Whether you’re writing a sales proposal, staff memo or report to colleagues, you don’t want to make a mistake like this: The team’s effort deserved a F. You would be the one flunking!
The rule we learned as children was to use a before words that start with a consonant – a ball, a mitt, a tee – and an before words that start with a vowel – an apple, an enchilada, an orange. But that’s not quite the whole story.
It’s the sound that counts (which is why we’re more likely to make the mistake writing than speaking). Use a before words that start with a consonant sound – even if the letter happens to be a vowel:
• A European joke The E sounds like the y in your.
• A one-week trip The o sounds like the w in won.
• A unique situation The u sounds like the y in you.
Use an before words (or letters or numbers) that start with a vowel sound – even if the letter happens to be a consonant:
• An NFL game The N begins with an e sound (as does the F in the first example).
• An 80-year-old house The 80 begins with an a sound.
• An hour for lunch The h is silent; the word sounds like our.
H-words in which the h is unstressed or weak – words like historic and hypothesis – are a gray area. Both a and an are commonly used. One study noted that a is used more often with those words, but an is used often enough to be considered standard usage. Here at SKAR, following the AP Stylebook, we prefer a historic and a hypothesis.
Next time you think you have a piece of writing the way you want it, try this exercise: Shorten it. Yes, you’ve already worked on it and are pleased with it, but don’t become defensive. Adopt the attitude that it’s “much too fat and a little too long,” and search for words to prune. It usually turns out better.
Here are examples of sentences that could be shortened, should be shortened and actually benefit from being shortened:
• I am unsure whether or not mama’s little baby loves shortening bread. Usually you can drop or not from this phrase, but not always: I love shortening bread, whether or not the baby does.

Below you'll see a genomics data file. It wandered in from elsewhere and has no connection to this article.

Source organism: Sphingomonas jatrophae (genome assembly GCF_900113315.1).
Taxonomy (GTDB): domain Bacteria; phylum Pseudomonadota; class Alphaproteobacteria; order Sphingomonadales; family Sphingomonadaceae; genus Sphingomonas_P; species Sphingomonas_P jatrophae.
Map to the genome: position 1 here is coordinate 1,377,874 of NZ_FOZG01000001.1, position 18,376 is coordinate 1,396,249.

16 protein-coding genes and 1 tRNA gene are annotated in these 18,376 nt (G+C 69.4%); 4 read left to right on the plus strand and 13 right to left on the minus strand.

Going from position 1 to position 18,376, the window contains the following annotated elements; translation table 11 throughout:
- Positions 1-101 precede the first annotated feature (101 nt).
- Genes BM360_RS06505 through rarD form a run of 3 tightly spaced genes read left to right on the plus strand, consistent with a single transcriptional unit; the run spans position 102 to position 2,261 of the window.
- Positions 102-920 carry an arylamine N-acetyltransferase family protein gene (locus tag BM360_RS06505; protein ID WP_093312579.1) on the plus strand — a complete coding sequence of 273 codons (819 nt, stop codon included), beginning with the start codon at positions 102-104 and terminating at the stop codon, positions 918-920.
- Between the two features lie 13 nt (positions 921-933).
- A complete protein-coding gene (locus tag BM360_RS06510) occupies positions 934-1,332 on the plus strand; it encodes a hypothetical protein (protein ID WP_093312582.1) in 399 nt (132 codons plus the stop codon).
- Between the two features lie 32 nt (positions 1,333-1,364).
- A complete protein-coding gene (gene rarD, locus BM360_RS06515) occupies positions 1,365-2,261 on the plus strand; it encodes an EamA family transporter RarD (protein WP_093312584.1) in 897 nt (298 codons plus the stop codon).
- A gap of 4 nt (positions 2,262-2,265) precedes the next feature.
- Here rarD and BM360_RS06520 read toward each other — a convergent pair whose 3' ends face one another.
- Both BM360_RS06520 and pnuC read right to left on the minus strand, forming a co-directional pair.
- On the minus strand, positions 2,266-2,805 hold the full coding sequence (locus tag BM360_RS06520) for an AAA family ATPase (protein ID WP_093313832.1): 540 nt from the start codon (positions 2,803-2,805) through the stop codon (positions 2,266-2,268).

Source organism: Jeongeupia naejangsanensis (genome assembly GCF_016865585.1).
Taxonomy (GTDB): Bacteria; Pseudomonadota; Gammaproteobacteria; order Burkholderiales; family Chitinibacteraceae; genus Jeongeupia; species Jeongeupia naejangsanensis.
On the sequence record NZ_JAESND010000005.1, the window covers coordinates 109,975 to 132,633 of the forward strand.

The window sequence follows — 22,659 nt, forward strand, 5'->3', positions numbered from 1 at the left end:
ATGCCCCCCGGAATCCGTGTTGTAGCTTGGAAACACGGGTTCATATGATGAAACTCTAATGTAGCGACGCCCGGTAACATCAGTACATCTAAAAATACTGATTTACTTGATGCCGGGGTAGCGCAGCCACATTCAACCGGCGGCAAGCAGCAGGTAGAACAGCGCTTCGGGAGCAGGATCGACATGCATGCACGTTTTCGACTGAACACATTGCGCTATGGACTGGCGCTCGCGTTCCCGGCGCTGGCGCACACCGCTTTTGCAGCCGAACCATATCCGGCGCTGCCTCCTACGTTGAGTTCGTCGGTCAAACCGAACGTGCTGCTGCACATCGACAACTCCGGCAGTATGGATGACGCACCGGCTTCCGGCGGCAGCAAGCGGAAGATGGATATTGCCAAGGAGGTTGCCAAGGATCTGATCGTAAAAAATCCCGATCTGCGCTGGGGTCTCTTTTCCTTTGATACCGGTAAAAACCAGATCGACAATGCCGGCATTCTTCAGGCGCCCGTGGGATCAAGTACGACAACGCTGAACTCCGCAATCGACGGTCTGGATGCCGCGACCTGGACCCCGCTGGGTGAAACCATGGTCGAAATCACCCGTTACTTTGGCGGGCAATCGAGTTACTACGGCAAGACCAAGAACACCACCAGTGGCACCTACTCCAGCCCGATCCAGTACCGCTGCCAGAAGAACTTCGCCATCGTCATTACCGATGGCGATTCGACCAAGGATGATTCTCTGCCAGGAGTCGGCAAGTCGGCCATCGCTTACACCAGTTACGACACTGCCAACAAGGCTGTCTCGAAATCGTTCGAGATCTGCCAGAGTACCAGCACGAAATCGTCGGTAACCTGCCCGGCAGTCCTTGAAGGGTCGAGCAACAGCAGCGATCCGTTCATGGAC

• I was always a romantic railroader; in fourth grade I really liked a rather pretty girl who had a Lionel model train set. Avoid qualifiers like really, rather, very, little and actually. Although intended to strengthen a statement, they actually may weaken it.
• It’s my regular routine to stop by and visit the Department of Redundancy, where I look over and view new inventions. Look at the sense of your words and search for redundancies to eliminate.
• The badness in her art reveals bad talent and bad skill informed by unquestionably bad taste. When you repeat the same word in one sentence, that usually means you need to rewrite and simplify: Her art is bad.
Maybe it’s because lose rhymes with choose. Maybe it’s because too many writers snooze or drink booze or get tattoos or play kazoos.
Whatever the reason, sometimes when we mean to write lose – to misplace, not win, elude – we accidentally write loose – unfastened, not precise, freed.
We know better. It happens when we’re rushed or not paying attention. We hope it will be caught – by us or a friend or an editor – before it is published and a large number of readers see it. After all, we don’t want too many people thinking we’re dumb.